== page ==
Here at the Fool, we usually pay little attention to the upgrades, downgrades, and price target changes that regularly emanate from Wall Street analysts. But when a stock gets a rare "sell" rating, it can catch our attention. That happened today, when a Banc of America analyst downgraded four restaurant stocks, slapping an especially dire "sell" rating on Applebee's
The bearish sentiment extended to Ruby Tuesday
I'm just about neutral myself on Ruby Tuesday, Brinker International, and Texas Roadhouse; I don't follow them too closely, so I have little opinion on them. According to current conventional wisdom, many casual dining chains may have a tough time in the coming year, with consumers weighed down by economic factors like gasoline prices and the real estate market, along with increased awareness of the perils of trans fats. However, that speculation doesn't speak to the viability of those specific restaurants for very long-term investors.
However, I have to say I agree with the bearish sentiment regarding Applebee's. It's had a very difficult time lately, one well-tracked by the Fool in 2006. (Its 2005 was no walk in the park, either.) Management's strategy has suffered serious misses, earning shareholders' ire. Activist shareholder Breeden Capital Management recently started making some noise, nominating four candidates for Applebee's board of directors, citing the company's "severe performance problems" (and a "disregard" for shareholders, among many other fighting words).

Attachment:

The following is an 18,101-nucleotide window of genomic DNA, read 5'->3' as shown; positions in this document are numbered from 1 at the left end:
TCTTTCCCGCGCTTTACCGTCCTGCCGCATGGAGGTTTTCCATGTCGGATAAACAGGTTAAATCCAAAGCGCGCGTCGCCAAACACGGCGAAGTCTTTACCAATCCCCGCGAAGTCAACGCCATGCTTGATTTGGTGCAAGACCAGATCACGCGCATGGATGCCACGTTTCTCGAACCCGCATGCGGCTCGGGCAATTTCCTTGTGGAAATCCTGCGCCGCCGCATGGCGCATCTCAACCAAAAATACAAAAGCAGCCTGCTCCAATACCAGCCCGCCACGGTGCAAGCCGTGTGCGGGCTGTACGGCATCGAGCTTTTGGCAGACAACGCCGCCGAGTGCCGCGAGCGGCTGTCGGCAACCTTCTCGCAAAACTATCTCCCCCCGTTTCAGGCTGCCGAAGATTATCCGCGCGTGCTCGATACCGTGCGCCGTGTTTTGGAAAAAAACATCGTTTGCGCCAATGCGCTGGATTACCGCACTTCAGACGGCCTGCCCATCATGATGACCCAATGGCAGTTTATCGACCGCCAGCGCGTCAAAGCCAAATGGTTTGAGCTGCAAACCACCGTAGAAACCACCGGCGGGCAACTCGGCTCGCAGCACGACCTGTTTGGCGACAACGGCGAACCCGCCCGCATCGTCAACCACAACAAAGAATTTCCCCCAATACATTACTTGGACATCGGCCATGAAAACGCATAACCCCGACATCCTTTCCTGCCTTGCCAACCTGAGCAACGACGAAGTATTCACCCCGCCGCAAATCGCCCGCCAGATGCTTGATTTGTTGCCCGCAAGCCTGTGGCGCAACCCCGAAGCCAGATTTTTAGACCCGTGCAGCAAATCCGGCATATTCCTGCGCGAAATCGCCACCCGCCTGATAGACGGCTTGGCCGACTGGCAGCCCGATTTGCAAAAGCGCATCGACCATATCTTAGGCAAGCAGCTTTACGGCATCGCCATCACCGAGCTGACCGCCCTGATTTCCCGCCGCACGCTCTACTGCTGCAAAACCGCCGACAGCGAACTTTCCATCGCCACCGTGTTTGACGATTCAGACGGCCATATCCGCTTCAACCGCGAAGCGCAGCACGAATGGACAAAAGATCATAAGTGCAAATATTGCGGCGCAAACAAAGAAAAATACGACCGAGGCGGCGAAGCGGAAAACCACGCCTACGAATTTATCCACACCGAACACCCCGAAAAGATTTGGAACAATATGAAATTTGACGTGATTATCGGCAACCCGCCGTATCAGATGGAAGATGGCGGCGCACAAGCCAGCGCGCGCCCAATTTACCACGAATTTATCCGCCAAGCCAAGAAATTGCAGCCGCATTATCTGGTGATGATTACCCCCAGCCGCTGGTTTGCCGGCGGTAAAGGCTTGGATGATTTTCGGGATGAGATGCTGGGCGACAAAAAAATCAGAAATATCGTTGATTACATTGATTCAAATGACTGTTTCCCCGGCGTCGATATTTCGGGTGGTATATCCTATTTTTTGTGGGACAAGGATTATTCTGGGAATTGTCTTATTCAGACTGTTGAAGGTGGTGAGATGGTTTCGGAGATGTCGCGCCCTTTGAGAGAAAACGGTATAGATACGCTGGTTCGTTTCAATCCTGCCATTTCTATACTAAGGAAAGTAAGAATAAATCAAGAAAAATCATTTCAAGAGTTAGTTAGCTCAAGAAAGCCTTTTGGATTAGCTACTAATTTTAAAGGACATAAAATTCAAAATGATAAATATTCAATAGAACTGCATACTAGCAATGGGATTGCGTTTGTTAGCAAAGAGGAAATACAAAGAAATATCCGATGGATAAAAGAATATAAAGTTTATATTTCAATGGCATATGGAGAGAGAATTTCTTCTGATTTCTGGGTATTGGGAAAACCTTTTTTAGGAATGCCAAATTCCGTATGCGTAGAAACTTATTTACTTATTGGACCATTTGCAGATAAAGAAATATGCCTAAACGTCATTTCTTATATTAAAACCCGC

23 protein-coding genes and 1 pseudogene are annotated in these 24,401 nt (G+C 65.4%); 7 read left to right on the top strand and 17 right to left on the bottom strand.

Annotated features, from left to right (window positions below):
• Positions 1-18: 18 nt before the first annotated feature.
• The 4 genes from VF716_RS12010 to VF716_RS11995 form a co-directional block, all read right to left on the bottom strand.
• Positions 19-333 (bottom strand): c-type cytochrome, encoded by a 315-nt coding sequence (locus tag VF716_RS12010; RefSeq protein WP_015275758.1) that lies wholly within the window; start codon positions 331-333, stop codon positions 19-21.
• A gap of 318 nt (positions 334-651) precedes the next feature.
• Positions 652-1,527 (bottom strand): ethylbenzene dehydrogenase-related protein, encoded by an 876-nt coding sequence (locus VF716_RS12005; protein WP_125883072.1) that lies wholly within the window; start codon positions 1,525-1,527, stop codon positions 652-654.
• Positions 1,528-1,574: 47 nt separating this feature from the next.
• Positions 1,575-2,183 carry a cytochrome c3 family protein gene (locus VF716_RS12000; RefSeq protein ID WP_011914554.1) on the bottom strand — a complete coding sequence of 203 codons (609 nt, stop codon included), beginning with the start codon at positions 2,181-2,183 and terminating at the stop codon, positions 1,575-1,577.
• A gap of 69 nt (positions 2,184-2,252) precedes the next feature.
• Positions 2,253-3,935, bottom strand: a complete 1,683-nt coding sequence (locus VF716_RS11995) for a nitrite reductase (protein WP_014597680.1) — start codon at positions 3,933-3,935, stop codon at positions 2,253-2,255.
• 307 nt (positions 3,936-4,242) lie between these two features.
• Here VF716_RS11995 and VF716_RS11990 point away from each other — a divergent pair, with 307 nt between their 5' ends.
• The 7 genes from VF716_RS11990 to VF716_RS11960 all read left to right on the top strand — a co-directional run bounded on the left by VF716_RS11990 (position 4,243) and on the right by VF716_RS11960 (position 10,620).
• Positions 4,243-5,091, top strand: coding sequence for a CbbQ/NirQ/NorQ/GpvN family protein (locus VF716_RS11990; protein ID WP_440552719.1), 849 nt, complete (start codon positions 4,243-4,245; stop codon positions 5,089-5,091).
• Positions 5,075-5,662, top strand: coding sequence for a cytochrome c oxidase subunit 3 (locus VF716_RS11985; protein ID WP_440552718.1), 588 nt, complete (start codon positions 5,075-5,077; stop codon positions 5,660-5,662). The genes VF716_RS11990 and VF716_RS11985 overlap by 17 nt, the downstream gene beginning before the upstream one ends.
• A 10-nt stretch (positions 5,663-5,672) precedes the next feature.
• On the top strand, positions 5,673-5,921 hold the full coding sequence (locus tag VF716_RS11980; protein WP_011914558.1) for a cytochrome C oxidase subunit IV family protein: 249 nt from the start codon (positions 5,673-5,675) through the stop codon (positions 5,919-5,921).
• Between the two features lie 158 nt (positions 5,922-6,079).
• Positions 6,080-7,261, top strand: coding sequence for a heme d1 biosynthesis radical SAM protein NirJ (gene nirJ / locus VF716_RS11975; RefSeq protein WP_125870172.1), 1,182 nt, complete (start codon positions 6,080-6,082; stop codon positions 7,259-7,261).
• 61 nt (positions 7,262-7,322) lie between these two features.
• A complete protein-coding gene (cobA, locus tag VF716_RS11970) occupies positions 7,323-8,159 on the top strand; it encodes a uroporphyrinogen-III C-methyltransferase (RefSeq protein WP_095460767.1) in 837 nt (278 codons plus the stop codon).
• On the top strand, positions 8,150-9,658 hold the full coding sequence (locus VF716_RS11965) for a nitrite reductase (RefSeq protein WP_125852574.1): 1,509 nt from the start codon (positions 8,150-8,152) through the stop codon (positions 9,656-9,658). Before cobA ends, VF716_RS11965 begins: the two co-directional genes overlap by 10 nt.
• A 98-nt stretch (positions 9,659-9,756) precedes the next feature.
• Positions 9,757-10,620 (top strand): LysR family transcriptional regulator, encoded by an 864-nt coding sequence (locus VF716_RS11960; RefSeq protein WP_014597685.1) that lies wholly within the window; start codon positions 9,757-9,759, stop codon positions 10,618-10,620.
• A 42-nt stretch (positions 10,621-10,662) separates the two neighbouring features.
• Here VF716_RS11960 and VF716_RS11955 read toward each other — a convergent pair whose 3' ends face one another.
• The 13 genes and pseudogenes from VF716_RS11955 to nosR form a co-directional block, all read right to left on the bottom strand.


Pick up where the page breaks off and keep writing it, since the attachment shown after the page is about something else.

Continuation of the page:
Such activist stockholders shouldn't be underestimated. Among other firms, their agitations have recently made a difference at Wendy's
Applebee's has struggled for so long, yet it seems to me that even more challenges lie in wait for the company. It has to get itself back on track while facing pressure from Breeden. Given its current woes, that recovery might take a while, and investor opinion of Applebee's seems none too positive. In our community intelligence database, Motley Fool CAPS, Applebee's is just a one-star stock, with nearly half of the All-Star players who have rated the stock believing it will underperform.
In my opinion, ignoring that negative sentiment could be risky. Given Applebee's performance over the last couple of years, and the uphill battle it will have to make to right its ship, Applebee's shareholders should contemplate whether it can turn itself around anytime soon, and if so, whether it will be worth the wait.
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Alyce Lomax does not own shares of any of the companies mentioned.